The method: In a small bowl, mix 3 to 4 tablespoons of baking soda, 1 tablespoon of dish soap (I used Dawn), and 1 to 2 tablespoons of hydrogen peroxide. Spread the mixture over the stain and let it sit overnight. Rinse and scrub with warm, soapy water.Sep 17, 2020
Polypropylene Resin (our white and grey “Plastic” chair styles) can be washed and cleaned with a mild abrasive like Ajax or even just a slight paste-like mixture of baking soda and water. The “pebbled” surface can easily handle the slightly abrasive action of these types of cleaners.
Place a cup of baking powder onto the board, and then pour a cup of white vinegar over the entire board. Allow it to sit for a few minutes, and then give it a good rinse. This should remove any stains as well.
Bleach will safely sanitize the board and can even remove surface stains, making your boards look better as well. White cutting boards are particularly susceptible to stains, and bleach is great at freshening them up.
White plastic turns yellow over time due to a chemical reaction that occurs when it is exposed to light, oils, etc. … If your plastic turned yellow from bleach or food coloring, those are actually dye stains.
Soak the plastic item in a small bucket filled with vinegar for five minutes. If the cloudiness continues, sprinkle the item liberally with a layer of baking soda and immerse it in the vinegar bath. This should dissolve the film that clings to the plastic and creates that cloud.
Mix one part white vinegar to four parts water (or you can use hydrogen peroxide) and soak your cutting board in the solution for a few minutes, then rinse off and dry. Do not soak the board overnight or even an hour because of stubborn stains.
Disinfect with 3 Percent Hydrogen Peroxide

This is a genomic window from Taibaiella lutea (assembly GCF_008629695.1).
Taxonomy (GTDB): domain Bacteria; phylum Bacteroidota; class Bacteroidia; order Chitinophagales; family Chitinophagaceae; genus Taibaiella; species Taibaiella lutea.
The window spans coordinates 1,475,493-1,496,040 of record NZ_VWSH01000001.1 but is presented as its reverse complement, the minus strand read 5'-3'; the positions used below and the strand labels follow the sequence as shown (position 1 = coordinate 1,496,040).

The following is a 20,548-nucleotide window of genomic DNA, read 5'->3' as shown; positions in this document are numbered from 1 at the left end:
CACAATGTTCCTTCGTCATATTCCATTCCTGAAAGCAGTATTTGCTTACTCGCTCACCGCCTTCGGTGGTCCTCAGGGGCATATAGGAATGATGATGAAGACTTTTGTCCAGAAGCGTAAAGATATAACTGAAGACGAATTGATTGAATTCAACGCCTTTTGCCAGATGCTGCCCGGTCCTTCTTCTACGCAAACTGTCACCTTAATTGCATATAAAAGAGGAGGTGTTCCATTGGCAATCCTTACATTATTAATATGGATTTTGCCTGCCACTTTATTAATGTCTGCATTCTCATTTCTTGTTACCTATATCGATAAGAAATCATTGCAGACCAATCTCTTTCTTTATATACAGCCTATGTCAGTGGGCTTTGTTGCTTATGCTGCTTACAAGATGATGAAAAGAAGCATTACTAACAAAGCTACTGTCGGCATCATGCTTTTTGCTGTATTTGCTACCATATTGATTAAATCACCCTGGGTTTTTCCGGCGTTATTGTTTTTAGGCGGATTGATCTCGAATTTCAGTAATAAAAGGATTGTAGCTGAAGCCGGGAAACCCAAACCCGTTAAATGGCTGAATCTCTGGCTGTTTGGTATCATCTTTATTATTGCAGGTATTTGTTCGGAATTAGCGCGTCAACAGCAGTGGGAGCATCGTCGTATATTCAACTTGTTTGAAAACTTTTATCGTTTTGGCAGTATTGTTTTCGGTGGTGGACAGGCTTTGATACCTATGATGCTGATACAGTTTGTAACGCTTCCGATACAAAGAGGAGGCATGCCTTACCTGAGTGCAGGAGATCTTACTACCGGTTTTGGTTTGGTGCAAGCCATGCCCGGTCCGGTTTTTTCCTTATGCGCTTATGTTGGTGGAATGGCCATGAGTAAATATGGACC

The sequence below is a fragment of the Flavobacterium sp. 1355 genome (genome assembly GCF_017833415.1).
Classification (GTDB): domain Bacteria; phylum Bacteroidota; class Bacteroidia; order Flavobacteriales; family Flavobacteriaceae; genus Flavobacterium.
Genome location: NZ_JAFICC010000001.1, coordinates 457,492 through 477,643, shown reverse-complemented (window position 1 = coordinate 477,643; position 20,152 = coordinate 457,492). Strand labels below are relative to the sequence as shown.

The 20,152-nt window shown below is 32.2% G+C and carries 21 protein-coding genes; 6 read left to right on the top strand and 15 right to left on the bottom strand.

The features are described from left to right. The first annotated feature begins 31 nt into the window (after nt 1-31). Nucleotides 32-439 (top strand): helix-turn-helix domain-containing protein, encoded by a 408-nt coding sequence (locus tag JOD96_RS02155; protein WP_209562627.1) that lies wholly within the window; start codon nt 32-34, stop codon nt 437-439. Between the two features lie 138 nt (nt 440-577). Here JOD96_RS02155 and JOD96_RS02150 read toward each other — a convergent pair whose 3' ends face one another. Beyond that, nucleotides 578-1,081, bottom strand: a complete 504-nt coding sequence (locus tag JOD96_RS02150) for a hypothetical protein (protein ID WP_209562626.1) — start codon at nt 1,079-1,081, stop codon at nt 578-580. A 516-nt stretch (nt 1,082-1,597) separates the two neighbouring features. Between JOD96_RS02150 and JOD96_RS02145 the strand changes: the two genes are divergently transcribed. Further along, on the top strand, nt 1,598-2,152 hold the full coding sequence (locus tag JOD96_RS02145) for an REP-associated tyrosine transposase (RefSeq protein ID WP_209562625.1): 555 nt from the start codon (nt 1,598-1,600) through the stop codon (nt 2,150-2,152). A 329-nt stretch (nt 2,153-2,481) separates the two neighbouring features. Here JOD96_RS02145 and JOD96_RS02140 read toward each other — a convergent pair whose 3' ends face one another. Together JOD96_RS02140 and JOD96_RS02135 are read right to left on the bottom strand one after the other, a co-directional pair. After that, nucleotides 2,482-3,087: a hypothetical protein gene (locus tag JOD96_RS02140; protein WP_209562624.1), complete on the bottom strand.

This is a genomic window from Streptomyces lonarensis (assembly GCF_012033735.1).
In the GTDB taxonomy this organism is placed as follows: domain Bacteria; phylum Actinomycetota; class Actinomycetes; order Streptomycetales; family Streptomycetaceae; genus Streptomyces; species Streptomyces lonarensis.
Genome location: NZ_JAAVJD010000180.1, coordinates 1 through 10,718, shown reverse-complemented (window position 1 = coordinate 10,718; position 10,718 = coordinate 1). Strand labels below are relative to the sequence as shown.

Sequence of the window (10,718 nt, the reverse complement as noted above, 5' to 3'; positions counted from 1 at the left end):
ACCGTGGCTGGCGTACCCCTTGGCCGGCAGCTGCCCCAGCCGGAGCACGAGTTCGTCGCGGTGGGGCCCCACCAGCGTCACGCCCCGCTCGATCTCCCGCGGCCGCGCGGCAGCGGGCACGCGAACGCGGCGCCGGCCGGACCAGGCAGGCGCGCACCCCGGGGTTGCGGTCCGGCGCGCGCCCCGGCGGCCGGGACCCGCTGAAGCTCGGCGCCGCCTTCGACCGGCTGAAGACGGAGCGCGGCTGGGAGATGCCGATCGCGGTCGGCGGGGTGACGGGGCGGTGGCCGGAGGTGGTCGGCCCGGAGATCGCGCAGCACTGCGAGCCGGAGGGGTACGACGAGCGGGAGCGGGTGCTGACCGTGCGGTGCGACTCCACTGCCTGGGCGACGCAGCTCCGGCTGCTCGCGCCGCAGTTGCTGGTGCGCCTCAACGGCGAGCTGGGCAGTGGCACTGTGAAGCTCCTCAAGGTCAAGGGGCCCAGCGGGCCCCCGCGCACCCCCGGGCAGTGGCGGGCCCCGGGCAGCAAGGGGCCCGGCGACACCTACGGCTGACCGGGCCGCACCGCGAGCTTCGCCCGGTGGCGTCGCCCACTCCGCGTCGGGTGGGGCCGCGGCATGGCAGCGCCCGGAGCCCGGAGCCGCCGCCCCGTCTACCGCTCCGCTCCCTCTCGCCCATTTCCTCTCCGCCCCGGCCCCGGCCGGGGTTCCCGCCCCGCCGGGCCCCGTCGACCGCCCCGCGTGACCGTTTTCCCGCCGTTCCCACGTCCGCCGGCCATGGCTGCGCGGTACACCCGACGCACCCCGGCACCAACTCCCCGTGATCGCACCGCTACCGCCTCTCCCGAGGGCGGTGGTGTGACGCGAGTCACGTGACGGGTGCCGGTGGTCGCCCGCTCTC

Pour the hydrogen peroxide over the board and distribute it all over the board with a clean sponge. Let it stand for a few minutes as it fizzes and kills germs, and then wipe it off with the clean sponge.
To deodorize your cutting board, all you need is salt and a lemon! Massage 1/3 cup of coarse salt on your cutting board, and then let it sit for about 10 minutes. Then, massage the salt with 1/2 a lemon, squeezing the lemon to release the juice. Last, simply rinse the board with a clean cloth and hot water.
Pour Hydrogen Peroxide Onto Cutting Board Surface
Hydrogen peroxide will safely and effectively disinfect the surface of a wood cutting board.
The plastic and glass surfaces on most small kitchen appliances, such as blenders, coffee makers, and toasters, are safe to clean with vinegar, but you want to avoid any rubber parts or metal that vinegar can corrode.
Vinegar is good at removing grease, mildew, and hard water stains as well as disinfecting hard surfaces. Wipe the plastic. Use a clean cloth or sponge to wipe the vinegar solutions around the plastic. Spray more vinegar solution on areas with built up grime, and scrub them liberally until the dirt is removed.
Baking soda not only cleans the plastic but removes the scents of dishes past, often after just one wash. Before working with baking soda, clean the plastic in warm water, not boiling, and dish soap.
You should not use any type of cooking oil on your board, such as olive oil, vegetable oil, or regular coconut oil, because they will go rancid. Also keep in mind that excess moisture is bad for wood. Never soak your cutting board or let it sit in water for extended periods.
The Food and Drug Administration (FDA) classifies hydrogen peroxide as “generally recognized as safe” (GRAS) for humans at low doses. But the FDA warns that getting hydrogen peroxide on your skin may cause irritation, burning, and blistering.
Plastic and wooden cutting boards can be sanitized using a diluted liquid chlorine bleach solution. Combine one teaspoon of bleach to one quart of water, and pour the solution onto the entire surface area of the board, allowing it to sit undisturbed for several minutes. Rinse the board clean with water.
Toothpaste. Toothpaste also works well to clean clear plastic surfaces. Use a white, non-gel toothpaste, rub directly onto the surface, and clean with a rag working in small circular motions. Wipe clean with a damp cloth, and any film or residue will disappear from the plastic, and restore the shiny plastic finish.
When polymers — such as plastics — experience stress, one of the most common reactions is a color change: they turn white at the point of stress. … Heating a polymer can cause the amorphous sections of the chain to crystalize. When that happens, the way the molecules scatter light changes and the plastic turns white.
Two of the most effective substances are lemon juice and ordinary vinegar. Lemon juice is usually the best (and will also leave a lovely smell behind). Stronger pickling vinegar and lime juice are both even more acidic and can be used for really stubborn deposits.
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